• Location: Chicago

Posted 13 October 2006 - 06:19

Conventional Hard Drives Obsolete?

What a stupid title for an article. Conventional hard drives are found in almost every computer on the planet. So of course they are not obsolete.

#3 OP t_bonerman02

t_bonerman02

    "Dave's not here"

  • 222 posts
  • Joined: 21-November 04
  • Location: Charleston, SC

Posted 13 October 2006 - 06:30

Just because everybody has a platter-type hard drive doesn't mean that they haven't been outclassed by the flash drive. CRT's (that's the device used in viewing screens commonly known as televisions) are obsolete due to the technology of LCD and plasma screens, however, most everybody still has them.

#4 psyko_x

psyko_x

    Neowinian

  • 731 posts
  • Joined: 13-July 02

Posted 13 October 2006 - 06:40

my thoughts..
Access times are slightly over an order of magnitude smaller but unfortunately, so is the capacity. If the capacity grew by an order of magnitude and the seek times were reduced a little more I could see some people using this for main storage. For laptops and other small devices, I could see flash memory replacing harddrives. Harddrives can only be made so small and companies are starting to show off concepts of really thin tablet PCs, handhelds and the like so they would have to use switch to something like this.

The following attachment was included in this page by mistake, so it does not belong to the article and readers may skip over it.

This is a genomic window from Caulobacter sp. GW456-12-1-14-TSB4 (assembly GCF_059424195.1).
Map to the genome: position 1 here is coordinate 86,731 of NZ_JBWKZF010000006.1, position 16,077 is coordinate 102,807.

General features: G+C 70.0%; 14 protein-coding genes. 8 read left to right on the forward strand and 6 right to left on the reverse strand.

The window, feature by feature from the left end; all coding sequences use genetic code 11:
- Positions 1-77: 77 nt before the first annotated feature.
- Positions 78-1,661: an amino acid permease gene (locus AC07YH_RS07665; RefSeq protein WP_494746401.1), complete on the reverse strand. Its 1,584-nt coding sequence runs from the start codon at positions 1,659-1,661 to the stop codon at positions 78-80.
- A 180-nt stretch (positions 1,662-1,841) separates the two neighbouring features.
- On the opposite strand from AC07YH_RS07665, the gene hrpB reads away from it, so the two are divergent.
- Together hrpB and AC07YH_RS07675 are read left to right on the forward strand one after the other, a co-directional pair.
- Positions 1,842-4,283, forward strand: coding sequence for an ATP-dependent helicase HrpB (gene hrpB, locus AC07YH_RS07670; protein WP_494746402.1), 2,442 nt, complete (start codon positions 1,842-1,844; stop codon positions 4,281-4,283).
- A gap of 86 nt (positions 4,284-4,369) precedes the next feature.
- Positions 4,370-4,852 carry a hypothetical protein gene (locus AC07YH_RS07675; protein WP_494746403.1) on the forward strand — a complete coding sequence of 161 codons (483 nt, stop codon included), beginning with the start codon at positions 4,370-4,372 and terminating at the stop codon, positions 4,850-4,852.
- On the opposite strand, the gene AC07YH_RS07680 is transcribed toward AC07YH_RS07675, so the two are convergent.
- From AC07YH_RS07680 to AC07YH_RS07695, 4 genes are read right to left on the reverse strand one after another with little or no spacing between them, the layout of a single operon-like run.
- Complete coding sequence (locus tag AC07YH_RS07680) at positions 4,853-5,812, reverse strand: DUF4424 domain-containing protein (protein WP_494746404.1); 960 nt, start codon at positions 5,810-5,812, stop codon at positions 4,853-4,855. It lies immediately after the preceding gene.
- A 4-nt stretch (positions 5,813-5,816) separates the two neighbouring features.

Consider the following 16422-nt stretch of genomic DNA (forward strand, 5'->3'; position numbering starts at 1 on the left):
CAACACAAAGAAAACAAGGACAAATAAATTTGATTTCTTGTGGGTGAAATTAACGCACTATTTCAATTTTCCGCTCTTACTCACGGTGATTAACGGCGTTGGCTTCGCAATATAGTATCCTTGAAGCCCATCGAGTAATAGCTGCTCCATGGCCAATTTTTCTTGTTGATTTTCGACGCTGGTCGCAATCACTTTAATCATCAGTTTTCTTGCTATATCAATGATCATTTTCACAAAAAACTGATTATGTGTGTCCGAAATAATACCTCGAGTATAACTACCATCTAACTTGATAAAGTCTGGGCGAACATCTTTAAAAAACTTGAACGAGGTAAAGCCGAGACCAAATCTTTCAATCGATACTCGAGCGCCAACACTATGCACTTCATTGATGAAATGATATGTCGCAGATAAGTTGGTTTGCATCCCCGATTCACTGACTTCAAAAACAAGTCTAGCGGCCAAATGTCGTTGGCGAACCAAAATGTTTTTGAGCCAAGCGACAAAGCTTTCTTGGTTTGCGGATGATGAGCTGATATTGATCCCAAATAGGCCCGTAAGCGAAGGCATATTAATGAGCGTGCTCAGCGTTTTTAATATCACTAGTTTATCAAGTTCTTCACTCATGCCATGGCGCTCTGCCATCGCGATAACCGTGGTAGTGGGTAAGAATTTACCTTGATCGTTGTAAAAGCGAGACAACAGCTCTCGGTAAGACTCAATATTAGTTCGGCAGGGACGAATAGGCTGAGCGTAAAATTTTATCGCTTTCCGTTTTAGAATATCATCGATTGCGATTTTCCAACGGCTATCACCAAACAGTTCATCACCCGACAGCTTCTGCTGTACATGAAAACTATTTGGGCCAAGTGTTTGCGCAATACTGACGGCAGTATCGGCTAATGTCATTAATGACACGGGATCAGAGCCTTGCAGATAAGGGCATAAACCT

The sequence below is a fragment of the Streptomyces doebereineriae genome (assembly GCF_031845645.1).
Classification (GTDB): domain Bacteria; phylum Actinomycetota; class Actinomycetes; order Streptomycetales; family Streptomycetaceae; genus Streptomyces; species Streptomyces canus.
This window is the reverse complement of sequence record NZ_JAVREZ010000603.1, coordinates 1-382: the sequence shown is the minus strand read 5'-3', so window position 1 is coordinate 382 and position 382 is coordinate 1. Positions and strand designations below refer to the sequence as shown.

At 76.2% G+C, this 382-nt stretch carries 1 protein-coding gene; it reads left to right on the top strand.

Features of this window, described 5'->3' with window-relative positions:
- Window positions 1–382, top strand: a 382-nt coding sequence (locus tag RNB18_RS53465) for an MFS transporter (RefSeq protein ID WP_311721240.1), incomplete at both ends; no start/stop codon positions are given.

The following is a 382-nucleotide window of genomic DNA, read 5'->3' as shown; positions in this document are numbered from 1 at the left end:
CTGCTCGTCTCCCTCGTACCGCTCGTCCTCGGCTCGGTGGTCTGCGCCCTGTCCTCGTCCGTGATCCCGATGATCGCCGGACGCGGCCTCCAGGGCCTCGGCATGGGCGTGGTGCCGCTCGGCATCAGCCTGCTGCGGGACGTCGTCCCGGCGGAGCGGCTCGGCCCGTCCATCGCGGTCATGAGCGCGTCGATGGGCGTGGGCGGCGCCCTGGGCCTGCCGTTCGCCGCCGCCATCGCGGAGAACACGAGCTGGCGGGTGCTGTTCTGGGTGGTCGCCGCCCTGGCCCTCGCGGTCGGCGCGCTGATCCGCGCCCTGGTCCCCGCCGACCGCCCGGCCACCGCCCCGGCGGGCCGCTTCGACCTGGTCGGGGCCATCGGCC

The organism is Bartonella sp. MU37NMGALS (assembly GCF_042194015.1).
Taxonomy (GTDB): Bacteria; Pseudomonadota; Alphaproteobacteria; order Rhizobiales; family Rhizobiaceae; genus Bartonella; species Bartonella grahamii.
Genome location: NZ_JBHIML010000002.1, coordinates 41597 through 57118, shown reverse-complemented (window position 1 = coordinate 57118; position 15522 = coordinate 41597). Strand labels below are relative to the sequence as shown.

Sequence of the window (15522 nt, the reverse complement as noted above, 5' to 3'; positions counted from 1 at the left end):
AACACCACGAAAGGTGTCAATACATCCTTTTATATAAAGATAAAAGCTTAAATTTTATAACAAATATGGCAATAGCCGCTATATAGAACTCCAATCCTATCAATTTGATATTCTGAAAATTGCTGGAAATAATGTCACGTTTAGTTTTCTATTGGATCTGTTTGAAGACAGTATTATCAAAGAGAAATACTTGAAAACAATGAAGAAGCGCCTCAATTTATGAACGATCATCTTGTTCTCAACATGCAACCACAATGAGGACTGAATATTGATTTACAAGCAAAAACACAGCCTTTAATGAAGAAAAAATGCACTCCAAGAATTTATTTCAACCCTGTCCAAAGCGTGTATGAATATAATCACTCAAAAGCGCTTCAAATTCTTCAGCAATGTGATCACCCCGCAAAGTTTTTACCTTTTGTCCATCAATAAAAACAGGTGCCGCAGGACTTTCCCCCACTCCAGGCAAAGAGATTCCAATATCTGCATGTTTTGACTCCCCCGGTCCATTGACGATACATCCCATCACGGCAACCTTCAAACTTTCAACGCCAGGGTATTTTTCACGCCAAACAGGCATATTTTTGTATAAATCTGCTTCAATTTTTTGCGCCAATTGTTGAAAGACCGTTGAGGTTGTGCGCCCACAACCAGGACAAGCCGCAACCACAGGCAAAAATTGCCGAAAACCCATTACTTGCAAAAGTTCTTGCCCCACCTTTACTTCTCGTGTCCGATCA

For desktops, I'm not so sure. As CPU cache and main memory capacity increases and most importantly, with the adoption of hybrid harddrives, I think all these growing levels of system cache will offset the slow access times of harddrives. Desktop users will be able to RAID harddrives that are well into the terabyte range soon. So throughput will remain high, storage capacity will continue to explode, and we'll be able to take advantage of caching more than ever with the hybrid drives, growing main memory etc. There's no need to replace harddrives if you have a hybrid drive with 64GB or more of flash memory (you know this is inevitable) that can cache your entire OS and all the files you typically access.

Edited by psyko_x, 13 October 2006 - 07:09.


#5 HawkMan

HawkMan

    Neowinian Senior

  • 22,093 posts
  • Joined: 31-August 04
  • Location: Norway
  • Phone: Noka Lumia 1020

Posted 13 October 2006 - 07:12